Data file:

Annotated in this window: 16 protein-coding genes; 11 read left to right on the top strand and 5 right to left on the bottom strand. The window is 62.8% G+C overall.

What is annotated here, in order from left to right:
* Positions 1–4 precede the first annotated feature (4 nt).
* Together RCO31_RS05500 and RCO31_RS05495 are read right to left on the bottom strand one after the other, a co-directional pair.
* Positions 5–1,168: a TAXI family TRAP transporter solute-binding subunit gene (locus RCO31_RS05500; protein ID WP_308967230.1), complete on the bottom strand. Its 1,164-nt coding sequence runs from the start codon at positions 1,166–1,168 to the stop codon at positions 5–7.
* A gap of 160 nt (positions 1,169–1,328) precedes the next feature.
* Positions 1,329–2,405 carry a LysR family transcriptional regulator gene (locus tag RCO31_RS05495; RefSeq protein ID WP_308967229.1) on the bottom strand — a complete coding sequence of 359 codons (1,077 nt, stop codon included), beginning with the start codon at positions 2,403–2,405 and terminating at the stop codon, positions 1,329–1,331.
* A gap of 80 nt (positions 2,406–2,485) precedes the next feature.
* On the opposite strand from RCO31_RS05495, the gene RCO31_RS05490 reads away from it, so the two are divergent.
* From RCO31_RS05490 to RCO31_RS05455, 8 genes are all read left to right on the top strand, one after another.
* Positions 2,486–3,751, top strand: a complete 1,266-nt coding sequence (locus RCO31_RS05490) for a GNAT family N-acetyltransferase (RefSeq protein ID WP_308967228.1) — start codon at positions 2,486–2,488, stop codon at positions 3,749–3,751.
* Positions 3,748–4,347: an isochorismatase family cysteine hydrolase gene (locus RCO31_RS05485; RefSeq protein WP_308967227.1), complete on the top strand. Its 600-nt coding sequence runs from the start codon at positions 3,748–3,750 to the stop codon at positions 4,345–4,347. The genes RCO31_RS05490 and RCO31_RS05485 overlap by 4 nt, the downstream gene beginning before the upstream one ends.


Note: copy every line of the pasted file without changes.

Annotated in this window: 16 protein-coding genes; 11 read left to right on the top strand and 5 right to left on the bottom strand. The window is 62.8% G+C overall.

What is annotated here, in order from left to right:
* Positions 1–4 precede the first annotated feature (4 nt).
* Together RCO31_RS05500 and RCO31_RS05495 are read right to left on the bottom strand one after the other, a co-directional pair.
* Positions 5–1,168: a TAXI family TRAP transporter solute-binding subunit gene (locus RCO31_RS05500; protein ID WP_308967230.1), complete on the bottom strand. Its 1,164-nt coding sequence runs from the start codon at positions 1,166–1,168 to the stop codon at positions 5–7.
* A gap of 160 nt (positions 1,169–1,328) precedes the next feature.
* Positions 1,329–2,405 carry a LysR family transcriptional regulator gene (locus tag RCO31_RS05495; RefSeq protein ID WP_308967229.1) on the bottom strand — a complete coding sequence of 359 codons (1,077 nt, stop codon included), beginning with the start codon at positions 2,403–2,405 and terminating at the stop codon, positions 1,329–1,331.
* A gap of 80 nt (positions 2,406–2,485) precedes the next feature.
* On the opposite strand from RCO31_RS05495, the gene RCO31_RS05490 reads away from it, so the two are divergent.
* From RCO31_RS05490 to RCO31_RS05455, 8 genes are all read left to right on the top strand, one after another.
* Positions 2,486–3,751, top strand: a complete 1,266-nt coding sequence (locus RCO31_RS05490) for a GNAT family N-acetyltransferase (RefSeq protein ID WP_308967228.1) — start codon at positions 2,486–2,488, stop codon at positions 3,749–3,751.
* Positions 3,748–4,347: an isochorismatase family cysteine hydrolase gene (locus RCO31_RS05485; RefSeq protein WP_308967227.1), complete on the top strand. Its 600-nt coding sequence runs from the start codon at positions 3,748–3,750 to the stop codon at positions 4,345–4,347. The genes RCO31_RS05490 and RCO31_RS05485 overlap by 4 nt, the downstream gene beginning before the upstream one ends.